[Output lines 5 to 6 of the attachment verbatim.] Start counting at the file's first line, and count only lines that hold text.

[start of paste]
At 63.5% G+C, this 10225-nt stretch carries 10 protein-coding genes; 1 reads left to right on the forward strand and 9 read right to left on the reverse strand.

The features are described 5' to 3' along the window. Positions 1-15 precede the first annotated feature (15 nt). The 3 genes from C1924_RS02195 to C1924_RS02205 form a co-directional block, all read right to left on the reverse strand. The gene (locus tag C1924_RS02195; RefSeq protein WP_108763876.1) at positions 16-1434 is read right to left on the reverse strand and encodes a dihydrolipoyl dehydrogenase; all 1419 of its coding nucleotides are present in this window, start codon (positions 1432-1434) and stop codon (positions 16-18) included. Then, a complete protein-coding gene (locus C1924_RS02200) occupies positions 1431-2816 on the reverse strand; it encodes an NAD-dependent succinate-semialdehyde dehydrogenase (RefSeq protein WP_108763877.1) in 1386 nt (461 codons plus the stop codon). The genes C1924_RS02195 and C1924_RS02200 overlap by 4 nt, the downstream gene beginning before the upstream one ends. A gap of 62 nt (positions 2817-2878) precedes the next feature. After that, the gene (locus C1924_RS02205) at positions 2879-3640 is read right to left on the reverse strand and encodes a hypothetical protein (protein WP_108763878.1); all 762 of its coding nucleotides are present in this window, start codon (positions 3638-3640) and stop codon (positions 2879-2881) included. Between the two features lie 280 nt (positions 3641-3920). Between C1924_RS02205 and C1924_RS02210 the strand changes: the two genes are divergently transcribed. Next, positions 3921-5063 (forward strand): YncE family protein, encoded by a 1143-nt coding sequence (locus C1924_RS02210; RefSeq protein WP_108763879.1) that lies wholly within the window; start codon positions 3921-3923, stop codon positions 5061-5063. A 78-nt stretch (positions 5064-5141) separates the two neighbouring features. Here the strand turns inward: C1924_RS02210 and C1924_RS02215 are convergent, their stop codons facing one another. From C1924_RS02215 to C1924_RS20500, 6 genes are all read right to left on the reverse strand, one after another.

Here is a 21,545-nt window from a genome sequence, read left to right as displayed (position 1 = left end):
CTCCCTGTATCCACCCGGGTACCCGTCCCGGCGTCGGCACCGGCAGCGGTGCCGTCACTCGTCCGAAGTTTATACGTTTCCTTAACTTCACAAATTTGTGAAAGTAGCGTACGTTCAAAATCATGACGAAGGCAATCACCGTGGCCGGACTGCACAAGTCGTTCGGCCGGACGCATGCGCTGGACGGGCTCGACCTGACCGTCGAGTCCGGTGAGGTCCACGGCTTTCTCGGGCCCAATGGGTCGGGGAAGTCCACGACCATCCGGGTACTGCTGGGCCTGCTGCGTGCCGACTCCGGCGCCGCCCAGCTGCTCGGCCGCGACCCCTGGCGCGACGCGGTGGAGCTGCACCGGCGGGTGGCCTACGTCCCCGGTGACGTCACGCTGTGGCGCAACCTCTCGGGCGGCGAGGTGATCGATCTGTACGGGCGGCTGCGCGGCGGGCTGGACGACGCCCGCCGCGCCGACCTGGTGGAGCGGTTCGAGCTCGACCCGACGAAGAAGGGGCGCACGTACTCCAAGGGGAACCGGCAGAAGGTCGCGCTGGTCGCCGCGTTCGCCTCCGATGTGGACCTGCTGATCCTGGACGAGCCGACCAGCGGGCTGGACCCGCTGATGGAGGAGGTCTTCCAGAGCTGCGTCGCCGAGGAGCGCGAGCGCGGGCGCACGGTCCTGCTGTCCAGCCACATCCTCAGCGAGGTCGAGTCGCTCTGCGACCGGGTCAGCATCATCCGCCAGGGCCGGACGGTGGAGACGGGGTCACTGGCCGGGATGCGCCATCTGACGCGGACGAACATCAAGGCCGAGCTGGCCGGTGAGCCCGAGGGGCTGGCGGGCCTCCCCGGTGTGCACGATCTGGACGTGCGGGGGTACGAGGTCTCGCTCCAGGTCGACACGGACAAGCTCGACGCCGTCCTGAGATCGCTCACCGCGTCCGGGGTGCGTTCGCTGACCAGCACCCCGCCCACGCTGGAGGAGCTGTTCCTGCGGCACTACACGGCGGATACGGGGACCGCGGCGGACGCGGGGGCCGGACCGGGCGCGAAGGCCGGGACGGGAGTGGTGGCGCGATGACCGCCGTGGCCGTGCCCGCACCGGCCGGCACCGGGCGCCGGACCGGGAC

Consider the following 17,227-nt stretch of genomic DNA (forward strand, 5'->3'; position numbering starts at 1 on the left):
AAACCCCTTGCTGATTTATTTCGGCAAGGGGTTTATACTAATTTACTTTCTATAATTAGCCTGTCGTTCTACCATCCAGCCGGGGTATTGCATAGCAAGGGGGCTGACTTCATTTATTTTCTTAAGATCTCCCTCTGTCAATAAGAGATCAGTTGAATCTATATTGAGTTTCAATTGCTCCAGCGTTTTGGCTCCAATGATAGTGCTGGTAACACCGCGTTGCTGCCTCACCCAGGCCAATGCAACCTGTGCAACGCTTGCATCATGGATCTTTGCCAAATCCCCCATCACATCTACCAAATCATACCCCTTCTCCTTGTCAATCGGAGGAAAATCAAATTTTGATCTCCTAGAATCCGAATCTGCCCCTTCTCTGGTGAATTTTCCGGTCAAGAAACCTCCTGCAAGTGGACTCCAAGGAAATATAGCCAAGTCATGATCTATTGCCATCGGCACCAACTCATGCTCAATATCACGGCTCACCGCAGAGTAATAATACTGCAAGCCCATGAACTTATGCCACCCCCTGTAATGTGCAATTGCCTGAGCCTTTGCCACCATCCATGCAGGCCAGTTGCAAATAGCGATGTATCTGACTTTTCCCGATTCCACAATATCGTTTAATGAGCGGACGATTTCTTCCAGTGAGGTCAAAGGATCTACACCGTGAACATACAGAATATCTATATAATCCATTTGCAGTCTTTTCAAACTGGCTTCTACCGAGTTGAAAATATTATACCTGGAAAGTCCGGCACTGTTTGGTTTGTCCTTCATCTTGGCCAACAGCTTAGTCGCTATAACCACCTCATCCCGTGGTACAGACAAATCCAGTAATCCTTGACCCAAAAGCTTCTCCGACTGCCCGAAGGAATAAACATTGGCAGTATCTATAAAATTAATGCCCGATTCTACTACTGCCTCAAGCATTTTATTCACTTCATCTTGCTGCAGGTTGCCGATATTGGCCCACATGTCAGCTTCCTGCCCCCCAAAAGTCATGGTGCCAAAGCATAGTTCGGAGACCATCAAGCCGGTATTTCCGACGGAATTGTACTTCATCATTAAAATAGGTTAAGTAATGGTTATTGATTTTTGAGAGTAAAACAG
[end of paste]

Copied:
Consider the following 17,227-nt stretch of genomic DNA (forward strand, 5'->3'; position numbering starts at 1 on the left):
AAACCCCTTGCTGATTTATTTCGGCAAGGGGTTTATACTAATTTACTTTCTATAATTAGCCTGTCGTTCTACCATCCAGCCGGGGTATTGCATAGCAAGGGGGCTGACTTCATTTATTTTCTTAAGATCTCCCTCTGTCAATAAGAGATCAGTTGAATCTATATTGAGTTTCAATTGCTCCAGCGTTTTGGCTCCAATGATAGTGCTGGTAACACCGCGTTGCTGCCTCACCCAGGCCAATGCAACCTGTGCAACGCTTGCATCATGGATCTTTGCCAAATCCCCCATCACATCTACCAAATCATACCCCTTCTCCTTGTCAATCGGAGGAAAATCAAATTTTGATCTCCTAGAATCCGAATCTGCCCCTTCTCTGGTGAATTTTCCGGTCAAGAAACCTCCTGCAAGTGGACTCCAAGGAAATATAGCCAAGTCATGATCTATTGCCATCGGCACCAACTCATGCTCAATATCACGGCTCACCGCAGAGTAATAATACTGCAAGCCCATGAACTTATGCCACCCCCTGTAATGTGCAATTGCCTGAGCCTTTGCCACCATCCATGCAGGCCAGTTGCAAATAGCGATGTATCTGACTTTTCCCGATTCCACAATATCGTTTAATGAGCGGACGATTTCTTCCAGTGAGGTCAAAGGATCTACACCGTGAACATACAGAATATCTATATAATCCATTTGCAGTCTTTTCAAACTGGCTTCTACCGAGTTGAAAATATTATACCTGGAAAGTCCGGCACTGTTTGGTTTGTCCTTCATCTTGGCCAACAGCTTAGTCGCTATAACCACCTCATCCCGTGGTACAGACAAATCCAGTAATCCTTGACCCAAAAGCTTCTCCGACTGCCCGAAGGAATAAACATTGGCAGTATCTATAAAATTAATGCCCGATTCTACTACTGCCTCAAGCATTTTATTCACTTCATCTTGCTGCAGGTTGCCGATATTGGCCCACATGTCAGCTTCCTGCCCCCCAAAAGTCATGGTGCCAAAGCATAGTTCGGAGACCATCAAGCCGGTATTTCCGACGGAATTGTACTTCATCATTAAAATAGGTTAAGTAATGGTTATTGATTTTTGAGAGTAAAACAG